This story and title have been updated after Bloomberg New Energy Finance informed me they had made a “totalling error” in their original press release. Instead of inevstment worth $1.2 trillion, the figure is in fact $620 billion.
Two reports released within days of one another have highlighted the increasing value of the energy storage market as a necessary tandem to a low-carbon society, with Bloomberg New Energy Finance predicting the market will grow to attract $620 billion in investment and boast 942 gigawatts (GW) by 2040, while in the UK the current pipeline already sits at an impressive 6,874 megawatts (MW).
It is of little surprise that the energy storage market around the globe has expanded so quickly, given the explosive growth of intermittent renewable energy sources like solar and wind. Simply put, energy storage evens out what is otherwise intermittent electricity generation, meaning that solar can continue to provide electricity at night and wind can continue to provide electricity when the winds are still.
This is vitally apparent in the United Kingdom which, according to a report published by renewable energy trade body RenewableUK and the country’s Solar Trade Association, has all but exploded in size over the past seven years. Specifically, the report shows that planning applications in the UK have soared from 2 MW in 2012 to 6,874 MW in 2018.
The news of the UK’s 6.9 GW energy storage pipeline was part of an announcement which will see RenewableUK launch a new database of energy storage projects across the UK, with comprehensive information on nearly 400 UK projects. The database reveals that the average capacity of applications for new battery storage projects in the UK has increased from 10 MW in 2016 to 27 MW in 2018.
Currently, the UK boasts 3.3 GW of storage capacity and there is a further 5.4 GW that have already received planning consent — including 4.8 GW worth of battery storage.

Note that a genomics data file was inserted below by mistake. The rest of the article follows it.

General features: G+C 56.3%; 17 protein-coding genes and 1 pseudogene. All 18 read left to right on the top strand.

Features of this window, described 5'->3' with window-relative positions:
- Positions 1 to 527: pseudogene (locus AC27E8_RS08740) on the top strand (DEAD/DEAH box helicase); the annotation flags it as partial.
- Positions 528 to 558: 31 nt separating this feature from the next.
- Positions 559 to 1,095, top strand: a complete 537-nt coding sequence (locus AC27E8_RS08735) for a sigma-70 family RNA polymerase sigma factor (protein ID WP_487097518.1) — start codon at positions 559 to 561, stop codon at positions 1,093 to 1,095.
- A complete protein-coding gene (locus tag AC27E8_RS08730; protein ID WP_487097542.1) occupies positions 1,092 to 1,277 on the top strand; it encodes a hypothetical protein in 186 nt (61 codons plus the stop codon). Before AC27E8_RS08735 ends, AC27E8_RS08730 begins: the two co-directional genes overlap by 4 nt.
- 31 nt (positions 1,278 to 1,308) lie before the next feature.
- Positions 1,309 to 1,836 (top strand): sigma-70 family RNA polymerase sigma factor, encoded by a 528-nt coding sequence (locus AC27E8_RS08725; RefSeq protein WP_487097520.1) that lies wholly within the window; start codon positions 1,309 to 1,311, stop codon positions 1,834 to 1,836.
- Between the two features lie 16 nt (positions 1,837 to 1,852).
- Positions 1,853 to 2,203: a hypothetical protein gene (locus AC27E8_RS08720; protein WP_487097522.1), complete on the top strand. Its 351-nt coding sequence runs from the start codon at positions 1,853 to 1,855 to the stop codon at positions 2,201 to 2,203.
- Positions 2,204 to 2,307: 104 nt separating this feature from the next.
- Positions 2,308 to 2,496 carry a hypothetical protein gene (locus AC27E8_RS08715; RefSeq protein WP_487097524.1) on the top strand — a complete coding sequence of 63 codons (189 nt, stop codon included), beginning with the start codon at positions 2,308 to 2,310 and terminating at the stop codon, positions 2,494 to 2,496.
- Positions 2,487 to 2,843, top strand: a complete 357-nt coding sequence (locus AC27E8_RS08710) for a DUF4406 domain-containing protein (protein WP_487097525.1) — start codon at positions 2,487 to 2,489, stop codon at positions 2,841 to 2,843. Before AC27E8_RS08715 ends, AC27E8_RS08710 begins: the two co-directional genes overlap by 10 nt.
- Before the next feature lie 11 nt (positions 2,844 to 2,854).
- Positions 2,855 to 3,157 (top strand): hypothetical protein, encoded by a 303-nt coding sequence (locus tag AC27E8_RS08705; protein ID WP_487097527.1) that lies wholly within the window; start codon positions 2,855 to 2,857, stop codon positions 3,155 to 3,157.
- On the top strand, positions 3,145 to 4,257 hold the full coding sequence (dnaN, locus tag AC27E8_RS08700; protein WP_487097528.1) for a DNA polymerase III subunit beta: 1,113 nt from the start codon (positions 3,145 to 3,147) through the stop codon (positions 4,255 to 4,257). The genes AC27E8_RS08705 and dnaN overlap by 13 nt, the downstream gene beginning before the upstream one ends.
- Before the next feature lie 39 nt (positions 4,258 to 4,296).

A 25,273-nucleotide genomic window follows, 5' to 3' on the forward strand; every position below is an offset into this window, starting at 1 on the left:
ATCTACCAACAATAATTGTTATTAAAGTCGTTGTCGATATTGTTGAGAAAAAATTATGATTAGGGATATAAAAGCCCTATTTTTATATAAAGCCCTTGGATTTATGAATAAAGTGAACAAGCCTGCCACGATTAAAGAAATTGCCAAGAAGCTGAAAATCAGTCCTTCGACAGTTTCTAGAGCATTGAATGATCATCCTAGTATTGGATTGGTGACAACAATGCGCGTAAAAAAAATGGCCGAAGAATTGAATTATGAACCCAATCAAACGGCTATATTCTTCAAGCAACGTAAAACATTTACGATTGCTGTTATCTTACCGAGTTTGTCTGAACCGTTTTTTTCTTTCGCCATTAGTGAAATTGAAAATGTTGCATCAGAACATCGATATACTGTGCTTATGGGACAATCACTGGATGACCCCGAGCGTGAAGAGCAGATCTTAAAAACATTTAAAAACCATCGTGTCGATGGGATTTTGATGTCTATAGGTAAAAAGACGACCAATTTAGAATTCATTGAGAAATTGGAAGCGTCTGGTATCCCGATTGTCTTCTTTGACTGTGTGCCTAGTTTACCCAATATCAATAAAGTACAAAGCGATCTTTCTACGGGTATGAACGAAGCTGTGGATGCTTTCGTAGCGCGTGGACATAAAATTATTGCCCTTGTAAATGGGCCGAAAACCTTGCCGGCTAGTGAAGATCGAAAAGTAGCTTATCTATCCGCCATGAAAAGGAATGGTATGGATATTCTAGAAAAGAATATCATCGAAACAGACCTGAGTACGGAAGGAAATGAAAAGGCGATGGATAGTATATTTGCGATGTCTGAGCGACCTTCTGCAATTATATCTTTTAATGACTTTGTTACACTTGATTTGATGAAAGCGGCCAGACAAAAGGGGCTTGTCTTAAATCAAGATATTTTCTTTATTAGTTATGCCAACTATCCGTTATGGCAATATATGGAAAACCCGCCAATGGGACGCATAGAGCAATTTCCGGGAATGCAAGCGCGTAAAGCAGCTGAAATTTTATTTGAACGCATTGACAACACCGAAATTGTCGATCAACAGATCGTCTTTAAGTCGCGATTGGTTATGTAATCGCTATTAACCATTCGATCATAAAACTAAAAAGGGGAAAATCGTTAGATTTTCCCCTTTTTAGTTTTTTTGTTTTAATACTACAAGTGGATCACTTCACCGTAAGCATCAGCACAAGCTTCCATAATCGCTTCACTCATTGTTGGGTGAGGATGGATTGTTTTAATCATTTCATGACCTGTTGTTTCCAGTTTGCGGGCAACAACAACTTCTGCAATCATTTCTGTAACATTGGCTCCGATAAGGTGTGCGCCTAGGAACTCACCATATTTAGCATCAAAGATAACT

“The energy sector is breaking new ground by making an unprecedented transition to a clean, flexible system which will power our country in the future,” said RenewableUK’s Executive Director Emma Pinchbeck. “Energy storage is already playing a key part in that, from small local projects to grid-scale schemes. We’re decentralising the way the power system works and, at our conference, we’ll hear how an increased share of wind, solar and storage on the grid could transform UK energy markets.”
“Energy storage has already begun to unlock the full potential of wind and solar energy, and it’s happening faster than almost anyone anticipated,” added Chris Hewett, Chief Executive of the Solar Trade Association. “It’s clear that storage will be the foundation of a smart, flexible and decarbonised future energy system, and this conference is an excellent opportunity to hear straight from the experts and business leaders who are working to make that future a reality.”
This was followed a day later by the latest annual energy storage forecasts from research company Bloomberg New Energy Finance (BNEF), which pointed to the “tumbling cost of batteries” as a driving force behind the explosion in energy storage installations around the world. Specifically, BNEF predicts that the global energy storage market (excluding pumped hydro) will grow to a cumulative 942 GW with 2,857 GWh by 2040, attracting $620 billion in investment over the same time.
Further, BNEF’s new report, Long-Term Energy Storage Outlook, predicts that the capital cost of a utility-scale lithium-ion (Li-ion) battery storage system will fall another 52% over the next 12 years, on top of price cuts already seen over the last decade.
“We have become much more bullish about storage deployments since our last forecast a year ago,” said Yayoi Sekine, energy storage analyst for BloombergNEF and co-author of the report. “This is partly due to faster-than-expected falls in storage system costs, and partly to a greater focus on two emerging applications for the technology – electric vehicle charging, and energy access in remote regions.”
“We see energy storage growing to a point where it is equivalent to 7% of the total installed power capacity globally in 2040,” added Logan Goldie-Scot, head of energy storage at BNEF. “The majority of storage capacity will be utility-scale until the mid-2030s, when behind the meter applications overtake.”
Unsurprisingly, China will be the leading energy storage market, followed by the US, India, Japan, Germany, France, Australia, South Korea, and the UK, and together they will account for two-thirds of 2040’s installed capacity. However, it is South Korea which will dominate in the near-term, before the US will succeed them in the early 2020s, before they will then give way to China who will maintain its lead through to 2040.
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